In the latest COVID-19 live stream, Long Beach officials provided updates regarding the disease, reopening public spaces and the extension of the public health order.
On Friday, May 8, Mayor Robert Garcia announced 898 positive cases of coronavirus in Long Beach.
Garcia also stated that the current number of deaths due to the disease is currently at 40 and that 32 of the fatalities come from nursing home and long-term care facilities.
“We know that that has been a challenging area for us,” Garcia said. “But we have worked really hard to ensure that we’ve tested every one of those facilities, and we’ve made some progress there, and we will continue to do so.”
The mayor also announced that out of the 898 cases, 565 patients had seen a full recovery from the coronavirus.
As Long Beach prepares to enter the second phase of reopening the economy, Mayor Robert Garcia discussed changes that the City is making to the stay-at-home order.
The first change is the elimination of the May 15 end date. Under the new guidelines, the health order will now continue indefinitely.
According to Garcia, this move is in alignment with how the State and most counties are adjusting their health orders to remove end dates.
The mayor also announced that starting today, individual retailers can reopen to the public if they offer curbside pickup, and follow social distancing protocol.
“I want to thank them for their incredible patience,” Garcia said. “And we’re very grateful that a lot of those workers can also go back to work and that we can get our economy […] moving again.”
Public spaces, such as beaches, hiking trails, parks and tennis courts, will also open to the public starting Monday, May 11.
In his comments, Garcia asked the public to maintain proper social distancing practices when going to retail locations, or public spaces.
These practices include wearing face masks, maintaining six feet of distance and not gathering in groups.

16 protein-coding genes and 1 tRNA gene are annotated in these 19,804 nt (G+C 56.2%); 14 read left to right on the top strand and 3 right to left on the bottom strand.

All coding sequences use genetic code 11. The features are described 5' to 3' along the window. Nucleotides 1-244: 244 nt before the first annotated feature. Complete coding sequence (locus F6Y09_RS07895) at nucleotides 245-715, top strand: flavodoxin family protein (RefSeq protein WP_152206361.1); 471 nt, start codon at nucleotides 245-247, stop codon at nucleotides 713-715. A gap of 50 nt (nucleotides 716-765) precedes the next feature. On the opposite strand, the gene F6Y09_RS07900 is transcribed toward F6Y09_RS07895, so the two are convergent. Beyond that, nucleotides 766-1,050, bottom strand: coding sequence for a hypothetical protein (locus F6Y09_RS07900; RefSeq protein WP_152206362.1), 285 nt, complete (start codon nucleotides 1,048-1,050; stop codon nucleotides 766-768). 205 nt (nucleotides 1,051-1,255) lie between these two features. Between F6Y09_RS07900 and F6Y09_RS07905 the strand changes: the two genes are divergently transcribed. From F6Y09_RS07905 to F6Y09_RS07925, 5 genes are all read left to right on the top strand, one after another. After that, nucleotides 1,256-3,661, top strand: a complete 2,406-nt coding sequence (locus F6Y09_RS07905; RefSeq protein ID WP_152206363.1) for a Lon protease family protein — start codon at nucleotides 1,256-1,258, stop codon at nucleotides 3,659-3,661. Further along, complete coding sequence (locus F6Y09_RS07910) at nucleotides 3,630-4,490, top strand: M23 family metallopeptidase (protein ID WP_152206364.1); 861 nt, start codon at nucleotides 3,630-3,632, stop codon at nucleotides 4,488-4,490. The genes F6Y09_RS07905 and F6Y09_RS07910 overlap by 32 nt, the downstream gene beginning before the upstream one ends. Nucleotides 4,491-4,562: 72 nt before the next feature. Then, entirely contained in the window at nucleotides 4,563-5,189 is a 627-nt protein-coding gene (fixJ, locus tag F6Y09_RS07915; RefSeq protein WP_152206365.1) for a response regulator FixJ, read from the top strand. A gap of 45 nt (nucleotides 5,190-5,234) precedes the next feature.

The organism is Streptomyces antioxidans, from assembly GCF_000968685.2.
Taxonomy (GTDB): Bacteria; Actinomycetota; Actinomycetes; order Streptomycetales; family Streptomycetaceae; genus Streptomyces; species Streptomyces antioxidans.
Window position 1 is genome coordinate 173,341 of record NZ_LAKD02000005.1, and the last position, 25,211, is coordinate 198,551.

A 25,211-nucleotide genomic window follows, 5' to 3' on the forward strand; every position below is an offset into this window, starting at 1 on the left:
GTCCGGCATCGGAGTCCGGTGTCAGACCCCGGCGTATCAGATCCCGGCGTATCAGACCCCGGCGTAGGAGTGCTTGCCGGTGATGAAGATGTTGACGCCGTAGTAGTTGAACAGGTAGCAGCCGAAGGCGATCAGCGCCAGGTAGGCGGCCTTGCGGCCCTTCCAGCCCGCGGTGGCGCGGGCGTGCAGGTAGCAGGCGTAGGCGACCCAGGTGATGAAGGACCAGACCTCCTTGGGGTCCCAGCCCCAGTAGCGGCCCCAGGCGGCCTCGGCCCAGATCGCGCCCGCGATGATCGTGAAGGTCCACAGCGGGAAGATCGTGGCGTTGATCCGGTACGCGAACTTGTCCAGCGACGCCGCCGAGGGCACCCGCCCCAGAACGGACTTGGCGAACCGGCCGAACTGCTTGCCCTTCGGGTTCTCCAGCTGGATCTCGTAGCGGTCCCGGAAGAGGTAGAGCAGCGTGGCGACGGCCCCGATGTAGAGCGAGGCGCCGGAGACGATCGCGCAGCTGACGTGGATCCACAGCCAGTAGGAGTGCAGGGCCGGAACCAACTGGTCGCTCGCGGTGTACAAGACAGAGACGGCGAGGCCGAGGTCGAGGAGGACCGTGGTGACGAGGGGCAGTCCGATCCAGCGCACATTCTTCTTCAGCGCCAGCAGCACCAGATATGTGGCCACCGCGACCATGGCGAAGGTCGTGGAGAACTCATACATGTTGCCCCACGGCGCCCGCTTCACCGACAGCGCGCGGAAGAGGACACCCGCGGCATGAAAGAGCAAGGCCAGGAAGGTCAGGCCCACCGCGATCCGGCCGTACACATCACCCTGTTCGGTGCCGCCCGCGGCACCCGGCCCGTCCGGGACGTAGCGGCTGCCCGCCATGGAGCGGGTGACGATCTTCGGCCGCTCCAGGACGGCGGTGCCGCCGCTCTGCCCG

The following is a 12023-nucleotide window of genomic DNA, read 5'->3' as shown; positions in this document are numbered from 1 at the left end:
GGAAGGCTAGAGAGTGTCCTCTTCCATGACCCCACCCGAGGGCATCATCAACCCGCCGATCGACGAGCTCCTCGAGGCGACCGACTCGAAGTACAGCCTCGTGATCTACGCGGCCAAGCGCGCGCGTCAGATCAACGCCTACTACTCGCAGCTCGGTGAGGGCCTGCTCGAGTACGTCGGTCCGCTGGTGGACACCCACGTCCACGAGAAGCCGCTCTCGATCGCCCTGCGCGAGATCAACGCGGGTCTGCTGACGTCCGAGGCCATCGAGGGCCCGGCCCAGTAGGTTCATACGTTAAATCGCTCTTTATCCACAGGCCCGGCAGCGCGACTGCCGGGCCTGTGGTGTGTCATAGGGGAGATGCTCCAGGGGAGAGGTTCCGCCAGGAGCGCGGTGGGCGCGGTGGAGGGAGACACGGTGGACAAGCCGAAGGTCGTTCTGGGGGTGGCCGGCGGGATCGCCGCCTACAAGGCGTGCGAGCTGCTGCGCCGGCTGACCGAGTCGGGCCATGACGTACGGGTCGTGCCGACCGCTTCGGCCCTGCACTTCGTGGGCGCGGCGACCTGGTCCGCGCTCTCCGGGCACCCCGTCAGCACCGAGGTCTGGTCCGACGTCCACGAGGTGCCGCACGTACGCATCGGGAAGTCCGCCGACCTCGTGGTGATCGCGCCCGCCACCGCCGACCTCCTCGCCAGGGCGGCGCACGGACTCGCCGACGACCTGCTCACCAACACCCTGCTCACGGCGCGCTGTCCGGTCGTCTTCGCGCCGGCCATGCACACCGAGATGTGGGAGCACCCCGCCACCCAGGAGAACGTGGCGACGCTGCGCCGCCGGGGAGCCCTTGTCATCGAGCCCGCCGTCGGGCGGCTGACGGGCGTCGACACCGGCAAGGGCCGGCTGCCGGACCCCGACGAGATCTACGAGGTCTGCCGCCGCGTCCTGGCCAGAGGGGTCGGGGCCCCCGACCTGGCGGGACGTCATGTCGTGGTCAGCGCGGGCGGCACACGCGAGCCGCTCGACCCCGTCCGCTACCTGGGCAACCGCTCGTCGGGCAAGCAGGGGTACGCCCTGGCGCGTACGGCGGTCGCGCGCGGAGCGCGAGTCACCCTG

In his comments, the Mayor stated that he was pleading with the public to continue following these safety measures to protect public health.
“If over the course of the next week, and two weeks, these health indicators begin going in the wrong direction, meaning hospitalizations begin to spike, or deaths take a serious turn for the worse, we’re going to have to revisit this part of Stage 2 […], and even could roll back some of these measures,” Garcia said.
If this stage of reopening goes well, Garcia hopes that the City will be able to begin open other public spaces in alignment with the State’s health guidelines.
Dr. Anissa Davis, the City Health Officer, announced modifications made to the City’s self-isolation order for the coronavirus.
Under the new order, residents who receive a test for the coronavirus must assume they have it from the time they receive the medical procedure.
Additionally, the isolation period, which was seven days, is now 10 days.
“Previously, it was for only seven days, but it’s felt now that the safest thing to do is to isolate for 10 days after your symptoms first appear,” Davis said. “And, besides the 10 days after your symptoms appeared, or also need 72 hours or three days of no fever, and no medicines to reduce a fever.”
Davis also reminded residents, they cannot quarantine with someone who is sick from another illness to avoid spreading disease.
Additionally, they cannot leave their place of isolation to go to public or private locations.